At the close of Mark IV's evidence, and again at the close of all of the evidence, Caffey moved for Judgment of Involuntary Dismissal. On a record of stipulated facts, deposition testimony, and exhibits, the trial court entered a judgment, dated 12 November 1996, announcing, inter alia, the following Conclusions: (1) that "brand" means a common identifying trade name rather than the name of a specific malt beverage product; (2) that the 1990 agreement between Martlet and Mark IV constitutes a franchise agreement for the "Molson" brand, which includes Molson Ice; (3) that Martlet must distribute Molson Ice through Mark IV in the Territory; and (4) that the BFL, as interpreted by the trial court, is constitutional. Additionally, the trial court denied Caffey's motion. Caffey and supplier-defendants appeal.
This appeal involves issues of statutory construction, to wit: (1) whether the trial court erred in concluding that the BFL entitles one wholesaler to sue another, based upon an alteration or termination of a franchise agreement; and (2) whether the trial court erred in determining that "brand," as used in the BFL, means a common identifying name. For the reasons stated herein, we affirm the order of the trial court.
Where an appeal presents questions of statutory interpretation, full review is appropriate, and "the Conclusions of law `are reviewable de novo.'" N.C. Reinsurance Facility v. N.C. Insurance Guaranty Assn., 67 N.C. App. 359, 362, 313 S.E.2d 253, 256 (1984) (quoting Humphries v. City of Jacksonville, 300 N.C. 186, 187, 265 S.E.2d 189, 190 (1980)). Accordingly, we will consider de novo whether the BFL grants Mark IV a right to enjoin Caffey from distributing Molson Ice in the Territory and whether "brand" means the common identifying name under the BFL.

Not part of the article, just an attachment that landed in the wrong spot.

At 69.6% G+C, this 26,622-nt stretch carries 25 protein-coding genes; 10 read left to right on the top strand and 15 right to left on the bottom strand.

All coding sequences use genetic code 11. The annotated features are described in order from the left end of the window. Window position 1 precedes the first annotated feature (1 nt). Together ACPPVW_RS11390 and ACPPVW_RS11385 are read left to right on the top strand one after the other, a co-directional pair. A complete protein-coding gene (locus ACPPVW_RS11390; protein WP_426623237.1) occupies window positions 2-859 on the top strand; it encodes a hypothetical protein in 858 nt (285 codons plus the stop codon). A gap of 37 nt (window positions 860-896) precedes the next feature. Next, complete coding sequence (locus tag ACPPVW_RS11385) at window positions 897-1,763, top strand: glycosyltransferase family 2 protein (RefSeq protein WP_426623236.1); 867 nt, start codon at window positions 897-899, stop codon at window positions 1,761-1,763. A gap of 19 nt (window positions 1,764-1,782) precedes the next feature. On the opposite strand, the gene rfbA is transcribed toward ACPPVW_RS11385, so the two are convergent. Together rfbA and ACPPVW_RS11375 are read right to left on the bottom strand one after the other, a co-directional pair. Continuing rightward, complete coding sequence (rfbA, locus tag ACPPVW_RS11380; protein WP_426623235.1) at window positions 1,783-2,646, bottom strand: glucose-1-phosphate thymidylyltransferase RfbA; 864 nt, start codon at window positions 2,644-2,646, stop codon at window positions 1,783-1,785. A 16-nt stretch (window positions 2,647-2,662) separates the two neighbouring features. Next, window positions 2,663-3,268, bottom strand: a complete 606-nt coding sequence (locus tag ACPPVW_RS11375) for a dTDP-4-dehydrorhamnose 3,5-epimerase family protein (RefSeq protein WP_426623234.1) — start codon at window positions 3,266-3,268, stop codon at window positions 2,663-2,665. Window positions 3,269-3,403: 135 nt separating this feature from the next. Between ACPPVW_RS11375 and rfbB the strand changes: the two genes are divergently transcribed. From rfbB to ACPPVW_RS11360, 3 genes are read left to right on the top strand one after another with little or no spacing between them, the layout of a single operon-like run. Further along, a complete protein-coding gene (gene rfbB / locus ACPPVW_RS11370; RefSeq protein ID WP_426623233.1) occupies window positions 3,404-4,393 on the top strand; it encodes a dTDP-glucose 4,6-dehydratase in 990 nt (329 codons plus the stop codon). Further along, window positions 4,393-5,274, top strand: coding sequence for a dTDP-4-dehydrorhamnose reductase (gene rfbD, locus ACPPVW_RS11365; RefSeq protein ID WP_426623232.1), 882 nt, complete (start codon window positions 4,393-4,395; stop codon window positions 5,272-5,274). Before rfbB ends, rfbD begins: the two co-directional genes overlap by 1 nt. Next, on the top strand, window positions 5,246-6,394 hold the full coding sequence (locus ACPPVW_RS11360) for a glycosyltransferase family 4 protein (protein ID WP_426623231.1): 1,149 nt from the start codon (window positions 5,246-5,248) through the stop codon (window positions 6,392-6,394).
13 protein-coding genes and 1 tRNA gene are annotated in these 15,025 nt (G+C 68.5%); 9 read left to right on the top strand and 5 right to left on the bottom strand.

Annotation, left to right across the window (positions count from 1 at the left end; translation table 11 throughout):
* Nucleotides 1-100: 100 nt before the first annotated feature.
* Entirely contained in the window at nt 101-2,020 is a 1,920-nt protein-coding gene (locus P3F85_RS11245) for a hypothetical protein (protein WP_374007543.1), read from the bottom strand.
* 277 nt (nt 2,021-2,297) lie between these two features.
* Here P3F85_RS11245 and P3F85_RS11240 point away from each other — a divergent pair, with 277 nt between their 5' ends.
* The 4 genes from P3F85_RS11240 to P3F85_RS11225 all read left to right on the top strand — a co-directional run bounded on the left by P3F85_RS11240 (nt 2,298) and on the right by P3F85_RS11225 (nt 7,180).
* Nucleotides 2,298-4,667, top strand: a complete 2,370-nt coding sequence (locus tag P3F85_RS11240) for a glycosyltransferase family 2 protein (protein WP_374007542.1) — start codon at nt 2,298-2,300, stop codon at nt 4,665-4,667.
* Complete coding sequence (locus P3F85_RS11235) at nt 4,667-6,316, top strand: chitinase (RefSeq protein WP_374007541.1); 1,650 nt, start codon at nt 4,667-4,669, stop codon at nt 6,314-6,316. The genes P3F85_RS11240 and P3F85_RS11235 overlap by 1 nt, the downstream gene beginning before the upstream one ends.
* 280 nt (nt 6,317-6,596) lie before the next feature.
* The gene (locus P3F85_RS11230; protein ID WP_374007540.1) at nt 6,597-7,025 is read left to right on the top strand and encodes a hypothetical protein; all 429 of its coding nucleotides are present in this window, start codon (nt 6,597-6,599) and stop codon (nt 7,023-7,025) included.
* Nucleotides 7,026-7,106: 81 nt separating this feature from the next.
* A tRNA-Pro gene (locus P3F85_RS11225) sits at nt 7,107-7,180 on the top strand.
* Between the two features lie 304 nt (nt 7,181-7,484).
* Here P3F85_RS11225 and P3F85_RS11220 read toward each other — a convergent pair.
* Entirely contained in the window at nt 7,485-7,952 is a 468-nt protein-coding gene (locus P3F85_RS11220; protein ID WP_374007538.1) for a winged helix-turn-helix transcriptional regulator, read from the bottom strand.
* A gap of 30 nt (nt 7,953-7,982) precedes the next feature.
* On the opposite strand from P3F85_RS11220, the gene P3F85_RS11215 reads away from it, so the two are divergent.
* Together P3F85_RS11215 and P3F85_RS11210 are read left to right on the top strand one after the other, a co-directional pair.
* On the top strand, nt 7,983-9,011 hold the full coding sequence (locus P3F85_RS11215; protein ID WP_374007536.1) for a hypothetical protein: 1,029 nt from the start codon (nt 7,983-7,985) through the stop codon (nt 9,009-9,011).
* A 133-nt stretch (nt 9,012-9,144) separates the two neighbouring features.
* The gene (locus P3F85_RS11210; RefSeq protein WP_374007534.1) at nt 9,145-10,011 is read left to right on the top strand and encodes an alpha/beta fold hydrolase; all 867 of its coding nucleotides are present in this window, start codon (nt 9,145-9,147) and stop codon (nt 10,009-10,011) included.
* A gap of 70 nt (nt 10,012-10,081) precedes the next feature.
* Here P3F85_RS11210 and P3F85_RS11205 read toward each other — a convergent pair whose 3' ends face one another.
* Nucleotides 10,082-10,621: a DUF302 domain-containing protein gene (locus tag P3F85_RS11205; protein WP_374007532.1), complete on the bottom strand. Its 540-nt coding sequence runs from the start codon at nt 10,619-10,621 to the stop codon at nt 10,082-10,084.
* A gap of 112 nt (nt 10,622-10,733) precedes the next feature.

Caffey argues that the terms of the BFL must be strictly construed, because the statute derogates common law. With that, Caffey contends that because the BFL does not specifically prescribe injunctive relief against a competing wholesaler, the trial court erred in concluding that Mark IV had a statutory right to sue Caffey. Further, Caffey argues that relief based upon an altered, terminated, or unrenewed franchise agreement reaches suppliers only. We cannot agree.
"In matters of statutory construction, the task of the courts is to ensure that the purpose of the Legislature, the legislative intent, is accomplished." Ellis v. N.C. Crime Victims Compensation Comm., 111 N.C. App. 157, 163, 432 S.E.2d 160, 164 (1993). To determine the legislative intent, the courts must look to the language, spirit, and goal of the statute. State ex rel. Utilities Commission v. Public Staff, 309 N.C. 195, 210, 306 S.E.2d 435, 444 (1983). A well-settled rule of statutory construction provides that a facially clear and unambiguous statute requires no interpretation. Peele v. Finch, 284 N.C. 375, 200 S.E.2d 635 (1973). Furthermore, where a statute is explicit on its face, the courts ...